Dozens have been killed after Taliban militants ambushed Afghan security forces in the western province of Farah, sparking an hourslong gunbattle.
Farid Bakhtawar, head of the provincial council, said eight special forces and 10 police officers were killed in a predawn attack by the Taliban in the Bala Buluk district on March 10.
Bakhtawar said some 40 Taliban militants were also killed in the battle, which lasted around five hours.
He said air strikes were called in to support Afghan security forces.
Defense Ministry spokesman Dawlat Waziri said only four members of the Afghan special forces had been killed and a number wounded.
Taliban spokesman Zabihullah Mujhaid claimed responsibility for the attack.
At least 18 Afghan soldiers were killed after Taliban militants attacked a security checkpoint in Bala Buluk district on February 24.
On February 20, Taliban attacks on police checkpoints in Farah killed eight police officers. The provincial government said 13 militants were also killed in the fighting.
Farah Province, one of the poorest in the country, is situated on the border with Iran in the far west of Afghanistan.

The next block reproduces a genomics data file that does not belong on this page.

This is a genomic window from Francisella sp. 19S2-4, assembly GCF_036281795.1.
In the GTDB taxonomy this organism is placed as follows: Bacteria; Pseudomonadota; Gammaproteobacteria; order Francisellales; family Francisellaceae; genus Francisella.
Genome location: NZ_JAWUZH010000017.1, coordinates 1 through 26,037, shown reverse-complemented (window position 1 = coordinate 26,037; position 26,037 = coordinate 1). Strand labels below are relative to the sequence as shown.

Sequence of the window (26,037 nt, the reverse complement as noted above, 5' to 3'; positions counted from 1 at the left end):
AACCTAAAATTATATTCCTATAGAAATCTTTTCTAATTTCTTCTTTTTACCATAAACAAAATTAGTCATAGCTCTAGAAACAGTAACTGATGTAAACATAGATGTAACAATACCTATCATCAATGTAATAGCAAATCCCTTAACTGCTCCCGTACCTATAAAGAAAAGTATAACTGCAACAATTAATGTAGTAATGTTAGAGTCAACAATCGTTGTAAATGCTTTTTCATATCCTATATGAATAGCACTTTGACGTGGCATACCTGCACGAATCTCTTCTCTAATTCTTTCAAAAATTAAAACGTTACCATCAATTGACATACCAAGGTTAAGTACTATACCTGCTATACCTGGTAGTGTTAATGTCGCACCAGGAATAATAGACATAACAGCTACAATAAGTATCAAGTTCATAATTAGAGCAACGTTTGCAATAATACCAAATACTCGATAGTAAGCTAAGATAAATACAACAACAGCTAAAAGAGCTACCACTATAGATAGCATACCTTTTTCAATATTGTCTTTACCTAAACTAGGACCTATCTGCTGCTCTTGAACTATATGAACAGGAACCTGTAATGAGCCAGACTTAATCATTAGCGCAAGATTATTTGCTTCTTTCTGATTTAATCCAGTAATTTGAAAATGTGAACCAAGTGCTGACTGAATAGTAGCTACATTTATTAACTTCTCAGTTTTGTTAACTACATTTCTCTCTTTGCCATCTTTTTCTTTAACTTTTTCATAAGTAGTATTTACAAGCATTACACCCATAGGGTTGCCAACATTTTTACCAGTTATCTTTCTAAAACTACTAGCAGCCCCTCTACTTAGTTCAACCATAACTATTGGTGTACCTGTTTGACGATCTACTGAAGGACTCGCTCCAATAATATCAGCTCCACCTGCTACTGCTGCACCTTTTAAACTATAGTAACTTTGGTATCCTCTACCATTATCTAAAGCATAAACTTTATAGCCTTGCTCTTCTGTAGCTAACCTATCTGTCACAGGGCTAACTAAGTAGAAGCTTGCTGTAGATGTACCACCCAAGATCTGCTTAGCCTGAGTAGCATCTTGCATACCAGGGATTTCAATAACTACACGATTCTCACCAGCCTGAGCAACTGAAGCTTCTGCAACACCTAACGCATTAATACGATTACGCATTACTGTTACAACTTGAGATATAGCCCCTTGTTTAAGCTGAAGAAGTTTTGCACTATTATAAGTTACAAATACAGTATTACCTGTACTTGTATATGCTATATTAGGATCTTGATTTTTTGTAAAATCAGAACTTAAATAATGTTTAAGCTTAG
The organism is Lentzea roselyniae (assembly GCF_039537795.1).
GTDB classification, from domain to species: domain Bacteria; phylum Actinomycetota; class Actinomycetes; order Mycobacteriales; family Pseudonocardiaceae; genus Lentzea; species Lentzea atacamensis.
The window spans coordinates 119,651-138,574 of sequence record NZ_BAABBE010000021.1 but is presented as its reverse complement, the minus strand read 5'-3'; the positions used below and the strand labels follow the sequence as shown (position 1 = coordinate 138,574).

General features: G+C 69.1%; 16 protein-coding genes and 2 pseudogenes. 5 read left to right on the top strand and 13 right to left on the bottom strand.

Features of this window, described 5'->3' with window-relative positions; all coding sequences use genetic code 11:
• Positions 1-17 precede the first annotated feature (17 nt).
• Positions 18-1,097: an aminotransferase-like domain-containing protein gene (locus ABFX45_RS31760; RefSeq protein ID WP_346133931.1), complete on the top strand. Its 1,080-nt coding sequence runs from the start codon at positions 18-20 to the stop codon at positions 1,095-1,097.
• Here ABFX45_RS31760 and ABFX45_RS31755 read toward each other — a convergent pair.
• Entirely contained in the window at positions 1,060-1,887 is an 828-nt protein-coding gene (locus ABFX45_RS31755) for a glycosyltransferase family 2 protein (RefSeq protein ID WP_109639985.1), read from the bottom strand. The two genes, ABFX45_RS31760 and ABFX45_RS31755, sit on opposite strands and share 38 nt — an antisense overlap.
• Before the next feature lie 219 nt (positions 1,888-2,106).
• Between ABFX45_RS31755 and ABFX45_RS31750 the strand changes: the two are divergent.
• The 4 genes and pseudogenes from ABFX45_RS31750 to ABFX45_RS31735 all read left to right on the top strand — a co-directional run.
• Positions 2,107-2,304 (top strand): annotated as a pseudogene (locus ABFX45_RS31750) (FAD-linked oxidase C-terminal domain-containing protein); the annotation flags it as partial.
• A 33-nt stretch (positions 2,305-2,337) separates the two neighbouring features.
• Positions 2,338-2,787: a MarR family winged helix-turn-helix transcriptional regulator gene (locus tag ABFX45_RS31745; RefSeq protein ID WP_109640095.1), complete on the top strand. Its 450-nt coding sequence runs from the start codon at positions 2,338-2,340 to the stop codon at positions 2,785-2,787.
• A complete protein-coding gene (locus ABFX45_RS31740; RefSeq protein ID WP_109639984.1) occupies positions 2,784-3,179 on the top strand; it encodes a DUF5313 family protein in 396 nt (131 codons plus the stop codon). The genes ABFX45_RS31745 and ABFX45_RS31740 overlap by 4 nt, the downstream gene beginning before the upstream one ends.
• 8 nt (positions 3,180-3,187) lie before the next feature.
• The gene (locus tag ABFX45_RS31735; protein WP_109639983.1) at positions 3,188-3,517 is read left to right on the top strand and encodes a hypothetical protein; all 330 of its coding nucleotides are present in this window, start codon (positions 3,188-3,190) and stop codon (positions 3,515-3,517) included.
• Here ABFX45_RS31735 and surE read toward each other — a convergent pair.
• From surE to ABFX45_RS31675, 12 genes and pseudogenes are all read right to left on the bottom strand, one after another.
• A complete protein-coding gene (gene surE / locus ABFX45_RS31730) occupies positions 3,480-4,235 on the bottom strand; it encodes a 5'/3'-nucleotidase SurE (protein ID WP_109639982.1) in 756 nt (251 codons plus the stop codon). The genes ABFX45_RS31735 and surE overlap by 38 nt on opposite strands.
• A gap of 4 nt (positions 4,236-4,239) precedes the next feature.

Farah has experienced months of fighting, with some people accusing the security forces of collusion with Taliban militants involved in cross-border smuggling and drug trafficking.
On January 24, hundreds of people took to the streets of Farah, the provincial capital, protesting about the lack of security and calling on provincial leaders to resign. Six people were reportedly injured in the protests.
Some local officials have accused Iran of providing insurgents with funds, weapons, and explosives -- allegations that Iran denies.
The Kabul government has deployed hundreds of additional troops to Farah to thwart the Taliban's offensive.
The attack in Farah came just days after 17 Afghan soldiers were killed by Taliban militants in attacks on army checkpoints in the northern province of Takhar, on the border with Tajikistan.
The Taliban and the Islamic State militant group have stepped up their attacks on Afghan troops and police in recent months.
Afghan soldiers have taken what the United Nations describes as "shocking" casualties since international forces ended their combat role at the end of 2014, though troop casualty figures are no longer released.